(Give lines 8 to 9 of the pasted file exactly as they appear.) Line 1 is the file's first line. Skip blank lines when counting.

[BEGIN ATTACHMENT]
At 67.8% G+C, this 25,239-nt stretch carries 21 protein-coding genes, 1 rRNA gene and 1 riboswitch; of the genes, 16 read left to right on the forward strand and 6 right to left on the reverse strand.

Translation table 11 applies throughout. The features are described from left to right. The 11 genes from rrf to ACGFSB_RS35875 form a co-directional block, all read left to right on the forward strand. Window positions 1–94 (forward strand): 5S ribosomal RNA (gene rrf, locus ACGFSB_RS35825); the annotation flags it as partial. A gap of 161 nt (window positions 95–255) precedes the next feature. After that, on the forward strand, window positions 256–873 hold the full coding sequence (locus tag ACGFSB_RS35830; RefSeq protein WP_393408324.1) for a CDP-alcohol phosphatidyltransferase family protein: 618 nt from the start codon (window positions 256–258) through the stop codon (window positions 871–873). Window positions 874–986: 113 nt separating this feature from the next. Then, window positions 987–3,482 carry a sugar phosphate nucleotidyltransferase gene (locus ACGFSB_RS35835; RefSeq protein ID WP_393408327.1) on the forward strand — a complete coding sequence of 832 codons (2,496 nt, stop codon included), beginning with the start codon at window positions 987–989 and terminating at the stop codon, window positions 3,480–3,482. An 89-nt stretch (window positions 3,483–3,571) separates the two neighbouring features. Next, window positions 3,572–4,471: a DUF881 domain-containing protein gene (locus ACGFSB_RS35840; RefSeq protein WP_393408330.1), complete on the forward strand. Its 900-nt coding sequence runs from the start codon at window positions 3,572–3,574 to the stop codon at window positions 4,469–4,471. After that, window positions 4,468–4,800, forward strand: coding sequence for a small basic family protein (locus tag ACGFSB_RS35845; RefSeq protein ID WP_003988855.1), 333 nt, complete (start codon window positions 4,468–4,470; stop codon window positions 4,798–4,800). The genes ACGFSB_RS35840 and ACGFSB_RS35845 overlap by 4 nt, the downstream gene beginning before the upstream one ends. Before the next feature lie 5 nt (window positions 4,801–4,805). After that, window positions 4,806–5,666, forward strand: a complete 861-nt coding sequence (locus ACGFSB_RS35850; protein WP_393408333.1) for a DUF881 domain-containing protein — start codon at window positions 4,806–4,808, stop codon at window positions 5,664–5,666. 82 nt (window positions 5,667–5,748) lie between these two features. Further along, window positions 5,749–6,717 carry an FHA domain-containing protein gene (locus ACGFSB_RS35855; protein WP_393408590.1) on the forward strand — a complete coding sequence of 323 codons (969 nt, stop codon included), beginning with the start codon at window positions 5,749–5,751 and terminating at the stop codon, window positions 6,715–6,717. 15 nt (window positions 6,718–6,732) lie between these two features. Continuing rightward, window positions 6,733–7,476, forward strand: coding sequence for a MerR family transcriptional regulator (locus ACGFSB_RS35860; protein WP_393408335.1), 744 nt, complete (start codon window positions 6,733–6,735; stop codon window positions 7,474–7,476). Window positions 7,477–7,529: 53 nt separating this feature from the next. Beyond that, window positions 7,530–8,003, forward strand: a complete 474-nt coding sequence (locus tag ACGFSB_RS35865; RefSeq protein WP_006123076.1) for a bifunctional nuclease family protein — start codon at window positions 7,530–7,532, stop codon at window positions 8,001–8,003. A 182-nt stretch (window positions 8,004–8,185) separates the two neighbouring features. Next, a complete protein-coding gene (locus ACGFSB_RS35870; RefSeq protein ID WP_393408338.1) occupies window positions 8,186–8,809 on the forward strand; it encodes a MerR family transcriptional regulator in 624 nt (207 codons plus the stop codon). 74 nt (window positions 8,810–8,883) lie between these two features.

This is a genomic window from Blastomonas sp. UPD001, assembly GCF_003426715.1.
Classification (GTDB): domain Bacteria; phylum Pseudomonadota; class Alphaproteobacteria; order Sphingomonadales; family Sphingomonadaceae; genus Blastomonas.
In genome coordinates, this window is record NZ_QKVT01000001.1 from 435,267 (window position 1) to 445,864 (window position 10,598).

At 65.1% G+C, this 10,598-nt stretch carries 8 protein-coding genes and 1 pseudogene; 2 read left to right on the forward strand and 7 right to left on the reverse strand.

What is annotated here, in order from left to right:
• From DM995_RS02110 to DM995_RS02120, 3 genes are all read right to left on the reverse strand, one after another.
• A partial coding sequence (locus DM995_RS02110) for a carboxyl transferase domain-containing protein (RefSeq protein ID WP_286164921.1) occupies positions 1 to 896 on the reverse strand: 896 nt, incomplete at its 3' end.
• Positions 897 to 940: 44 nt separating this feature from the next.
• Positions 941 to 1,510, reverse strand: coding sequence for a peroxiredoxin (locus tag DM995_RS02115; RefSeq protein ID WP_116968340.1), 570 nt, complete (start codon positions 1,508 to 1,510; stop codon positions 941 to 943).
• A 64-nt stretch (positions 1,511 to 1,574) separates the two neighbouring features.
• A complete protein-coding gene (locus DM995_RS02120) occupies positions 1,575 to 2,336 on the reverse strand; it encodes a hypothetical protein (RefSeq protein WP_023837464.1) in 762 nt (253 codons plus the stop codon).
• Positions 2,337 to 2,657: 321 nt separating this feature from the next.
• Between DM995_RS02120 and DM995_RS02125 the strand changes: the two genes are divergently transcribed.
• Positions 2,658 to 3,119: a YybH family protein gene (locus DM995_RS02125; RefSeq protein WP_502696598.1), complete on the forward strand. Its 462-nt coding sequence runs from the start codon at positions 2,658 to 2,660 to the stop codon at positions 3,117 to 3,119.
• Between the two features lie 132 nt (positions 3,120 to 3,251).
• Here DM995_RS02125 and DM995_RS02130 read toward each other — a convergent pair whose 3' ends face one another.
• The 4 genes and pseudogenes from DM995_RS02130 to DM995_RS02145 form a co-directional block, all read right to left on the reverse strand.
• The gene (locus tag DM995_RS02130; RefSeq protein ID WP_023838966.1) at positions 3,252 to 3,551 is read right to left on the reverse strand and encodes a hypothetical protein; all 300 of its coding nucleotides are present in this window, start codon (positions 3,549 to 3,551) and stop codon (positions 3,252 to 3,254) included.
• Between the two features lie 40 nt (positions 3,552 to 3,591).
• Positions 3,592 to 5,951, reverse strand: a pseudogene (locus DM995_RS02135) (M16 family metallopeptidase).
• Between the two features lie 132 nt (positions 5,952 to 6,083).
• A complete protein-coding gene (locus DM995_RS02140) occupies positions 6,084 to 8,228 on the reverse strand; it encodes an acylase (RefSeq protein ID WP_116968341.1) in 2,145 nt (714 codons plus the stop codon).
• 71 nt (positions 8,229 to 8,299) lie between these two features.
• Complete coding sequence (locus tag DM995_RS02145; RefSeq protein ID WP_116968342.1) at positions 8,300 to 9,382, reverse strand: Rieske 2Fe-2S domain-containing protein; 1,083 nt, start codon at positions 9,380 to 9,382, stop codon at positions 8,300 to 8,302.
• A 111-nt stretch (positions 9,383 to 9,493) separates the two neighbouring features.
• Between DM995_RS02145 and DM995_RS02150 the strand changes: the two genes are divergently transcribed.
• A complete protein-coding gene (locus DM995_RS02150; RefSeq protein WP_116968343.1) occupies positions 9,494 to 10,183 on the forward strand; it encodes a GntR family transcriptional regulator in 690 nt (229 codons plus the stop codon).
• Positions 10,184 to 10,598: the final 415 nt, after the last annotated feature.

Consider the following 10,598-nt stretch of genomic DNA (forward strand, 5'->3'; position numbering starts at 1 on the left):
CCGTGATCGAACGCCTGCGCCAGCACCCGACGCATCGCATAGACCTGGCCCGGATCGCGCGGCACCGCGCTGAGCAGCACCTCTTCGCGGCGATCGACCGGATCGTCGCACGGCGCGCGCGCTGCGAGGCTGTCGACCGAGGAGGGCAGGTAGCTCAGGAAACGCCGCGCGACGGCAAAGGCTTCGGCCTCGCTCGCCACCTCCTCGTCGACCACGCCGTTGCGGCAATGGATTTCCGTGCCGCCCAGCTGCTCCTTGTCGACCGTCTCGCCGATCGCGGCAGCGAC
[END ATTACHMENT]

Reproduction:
• From DM995_RS02110 to DM995_RS02120, 3 genes are all read right to left on the reverse strand, one after another.
• A partial coding sequence (locus DM995_RS02110) for a carboxyl transferase domain-containing protein (RefSeq protein ID WP_286164921.1) occupies positions 1 to 896 on the reverse strand: 896 nt, incomplete at its 3' end.